The most important piece of advice I can offer anyone looking for an internship during college is to “be interested, not interesting.” It worked for me. Let’s flashback to my junior year in college when I was struggling to connect the post-graduation dots. At the time I was (and still am) deeply passionate about startups and venture capital and wanted to get my foot in the door at a startup.
I would routinely crawl the web for internship positions in hopes to snatch one up quickly. I found that for every startup website I visited there were only two to three engineering internship positions and nothing else. Talk about lacking major technical chops (tip: learn to program as soon as possible). It was clear that I would have to think of different ways to add value for startups to be interested in giving me an internship.
Just like any millennial equipped with Wi-Fi, I use social media primarily as a way to follow my peers and keep up on the news. When job boards weren’t cutting it, I thought to myself “why not get to know the recruiters and founders from the companies I wanted to work for on social media?”
I started researching the mega startup evaluations coming out of Utah (Domo, Qualtrics, and InsideSales.com just to name a few) and began tweeting about what I thought of Utah’s growing tech scene. I learned that by being genuinely interested in both the people and company you want to work for makes all the difference in your success of landing a college internship.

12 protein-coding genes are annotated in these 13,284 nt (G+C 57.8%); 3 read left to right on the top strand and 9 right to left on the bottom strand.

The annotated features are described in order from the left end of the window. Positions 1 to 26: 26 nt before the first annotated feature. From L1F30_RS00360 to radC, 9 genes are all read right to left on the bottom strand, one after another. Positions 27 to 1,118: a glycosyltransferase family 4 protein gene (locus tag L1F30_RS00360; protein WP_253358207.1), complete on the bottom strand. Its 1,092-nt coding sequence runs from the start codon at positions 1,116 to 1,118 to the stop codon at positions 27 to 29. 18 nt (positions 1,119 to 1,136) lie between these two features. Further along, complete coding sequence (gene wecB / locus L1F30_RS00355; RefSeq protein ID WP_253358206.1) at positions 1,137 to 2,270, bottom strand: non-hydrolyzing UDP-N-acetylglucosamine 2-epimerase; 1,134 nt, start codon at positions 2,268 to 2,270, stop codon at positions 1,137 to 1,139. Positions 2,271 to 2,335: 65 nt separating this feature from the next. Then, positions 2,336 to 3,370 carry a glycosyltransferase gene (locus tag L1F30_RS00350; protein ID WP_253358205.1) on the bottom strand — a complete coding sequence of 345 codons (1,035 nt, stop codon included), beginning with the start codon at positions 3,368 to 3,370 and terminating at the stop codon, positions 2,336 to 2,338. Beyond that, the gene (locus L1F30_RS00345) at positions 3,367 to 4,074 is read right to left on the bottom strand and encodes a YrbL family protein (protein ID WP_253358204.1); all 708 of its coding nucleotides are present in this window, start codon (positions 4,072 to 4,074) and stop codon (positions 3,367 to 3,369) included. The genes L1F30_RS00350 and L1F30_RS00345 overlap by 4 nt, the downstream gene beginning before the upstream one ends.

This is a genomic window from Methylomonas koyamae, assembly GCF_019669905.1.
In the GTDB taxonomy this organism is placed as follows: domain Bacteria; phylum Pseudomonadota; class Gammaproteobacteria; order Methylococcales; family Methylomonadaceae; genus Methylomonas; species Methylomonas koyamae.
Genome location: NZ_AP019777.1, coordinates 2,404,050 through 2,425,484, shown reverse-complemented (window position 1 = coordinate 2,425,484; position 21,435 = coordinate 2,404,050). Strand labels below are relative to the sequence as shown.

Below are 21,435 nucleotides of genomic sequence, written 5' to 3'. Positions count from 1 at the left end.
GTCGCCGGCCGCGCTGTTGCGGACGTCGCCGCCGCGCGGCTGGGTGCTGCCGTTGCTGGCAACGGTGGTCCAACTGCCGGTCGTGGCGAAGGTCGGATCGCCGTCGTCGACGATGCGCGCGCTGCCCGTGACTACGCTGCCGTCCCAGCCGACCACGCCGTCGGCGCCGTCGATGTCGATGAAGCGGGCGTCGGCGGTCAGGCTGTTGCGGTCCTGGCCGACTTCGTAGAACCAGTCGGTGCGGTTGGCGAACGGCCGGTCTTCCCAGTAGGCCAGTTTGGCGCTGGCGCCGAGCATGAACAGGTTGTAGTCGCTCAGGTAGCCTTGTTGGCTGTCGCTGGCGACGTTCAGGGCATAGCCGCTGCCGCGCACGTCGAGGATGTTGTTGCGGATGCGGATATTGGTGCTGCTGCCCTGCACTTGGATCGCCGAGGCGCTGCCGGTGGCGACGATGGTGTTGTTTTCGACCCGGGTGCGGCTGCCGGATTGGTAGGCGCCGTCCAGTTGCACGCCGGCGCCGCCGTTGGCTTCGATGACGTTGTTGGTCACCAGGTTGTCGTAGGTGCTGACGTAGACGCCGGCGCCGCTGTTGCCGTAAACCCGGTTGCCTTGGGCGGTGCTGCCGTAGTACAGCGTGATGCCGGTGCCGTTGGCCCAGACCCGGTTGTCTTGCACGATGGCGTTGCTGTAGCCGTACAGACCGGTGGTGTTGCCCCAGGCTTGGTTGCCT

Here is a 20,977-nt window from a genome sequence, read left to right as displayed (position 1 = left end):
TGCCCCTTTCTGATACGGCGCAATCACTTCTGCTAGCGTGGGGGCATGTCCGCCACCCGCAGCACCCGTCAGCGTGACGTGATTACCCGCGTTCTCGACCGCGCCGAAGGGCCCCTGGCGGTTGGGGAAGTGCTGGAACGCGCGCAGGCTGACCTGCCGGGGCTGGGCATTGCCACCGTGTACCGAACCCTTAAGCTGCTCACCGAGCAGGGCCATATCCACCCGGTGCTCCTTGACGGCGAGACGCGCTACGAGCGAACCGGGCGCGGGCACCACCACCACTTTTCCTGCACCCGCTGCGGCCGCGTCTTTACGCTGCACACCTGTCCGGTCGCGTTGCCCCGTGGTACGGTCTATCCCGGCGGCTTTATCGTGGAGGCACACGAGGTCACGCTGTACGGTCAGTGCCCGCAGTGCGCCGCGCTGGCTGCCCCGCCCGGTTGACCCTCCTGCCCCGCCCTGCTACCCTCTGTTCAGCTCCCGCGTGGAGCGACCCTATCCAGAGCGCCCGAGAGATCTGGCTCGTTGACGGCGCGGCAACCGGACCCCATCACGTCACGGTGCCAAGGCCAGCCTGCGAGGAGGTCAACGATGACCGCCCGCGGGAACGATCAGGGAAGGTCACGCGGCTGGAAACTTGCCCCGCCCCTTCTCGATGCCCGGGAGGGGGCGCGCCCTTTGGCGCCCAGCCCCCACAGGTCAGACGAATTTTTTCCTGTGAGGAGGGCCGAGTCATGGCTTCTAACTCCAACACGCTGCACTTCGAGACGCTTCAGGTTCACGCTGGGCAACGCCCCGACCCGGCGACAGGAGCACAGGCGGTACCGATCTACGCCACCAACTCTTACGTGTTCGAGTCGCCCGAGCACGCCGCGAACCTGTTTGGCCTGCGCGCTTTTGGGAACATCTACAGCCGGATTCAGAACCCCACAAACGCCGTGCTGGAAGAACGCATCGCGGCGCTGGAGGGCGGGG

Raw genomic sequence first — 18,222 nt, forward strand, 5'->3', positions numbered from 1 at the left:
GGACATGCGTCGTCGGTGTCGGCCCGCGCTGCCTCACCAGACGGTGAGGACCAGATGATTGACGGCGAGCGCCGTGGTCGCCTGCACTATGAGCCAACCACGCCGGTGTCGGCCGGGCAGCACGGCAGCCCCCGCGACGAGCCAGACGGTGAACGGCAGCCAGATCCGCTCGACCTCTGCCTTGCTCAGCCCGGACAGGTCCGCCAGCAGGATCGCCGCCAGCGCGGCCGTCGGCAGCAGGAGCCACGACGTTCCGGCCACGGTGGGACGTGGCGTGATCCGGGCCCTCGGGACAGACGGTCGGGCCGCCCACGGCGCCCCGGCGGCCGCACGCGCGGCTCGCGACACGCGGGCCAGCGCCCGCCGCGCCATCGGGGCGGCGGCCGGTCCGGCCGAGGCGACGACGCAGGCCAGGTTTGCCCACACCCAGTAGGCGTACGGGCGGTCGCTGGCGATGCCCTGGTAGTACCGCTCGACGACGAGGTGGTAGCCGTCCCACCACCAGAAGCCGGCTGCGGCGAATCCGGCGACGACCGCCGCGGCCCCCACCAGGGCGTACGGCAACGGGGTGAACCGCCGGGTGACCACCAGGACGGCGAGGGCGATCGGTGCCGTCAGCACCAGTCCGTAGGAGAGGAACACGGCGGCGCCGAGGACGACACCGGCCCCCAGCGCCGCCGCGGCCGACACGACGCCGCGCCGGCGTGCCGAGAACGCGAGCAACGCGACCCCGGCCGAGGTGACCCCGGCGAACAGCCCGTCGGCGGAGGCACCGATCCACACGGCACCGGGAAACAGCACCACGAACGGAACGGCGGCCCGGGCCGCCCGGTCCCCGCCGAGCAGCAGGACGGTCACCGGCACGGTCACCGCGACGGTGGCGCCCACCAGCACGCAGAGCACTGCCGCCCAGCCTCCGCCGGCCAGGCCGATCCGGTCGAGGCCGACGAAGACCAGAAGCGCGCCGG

I didn’t ask for a job, startup swag or even an office tour. I just wanted to learn from them as much as I could. I didn’t have the immediate skills needed, but I had the passion to hustle to learn.
I was lucky enough to meet the right company on social media at the right time. I came across the Utah-based startup HireVue and chatted with their social media and culture team (remember to be genuine!).
As fate would have it, HireVue had an opening for a social media internship and asked if I was interested. They recognized that I was passionate about startups and interested in their company. HireVue recruited me using Twitter. A year later I have graduated from the University of Utah and have transitioned from an intern at HireVue to a full-time team member. And you guessed it, I recruit people using social media for HireVue.
The lessons I have learned throughout my experience are:
- Don’t give up, create your own opportunity.
- Add value before asking for something.
- Be interested, and not interesting.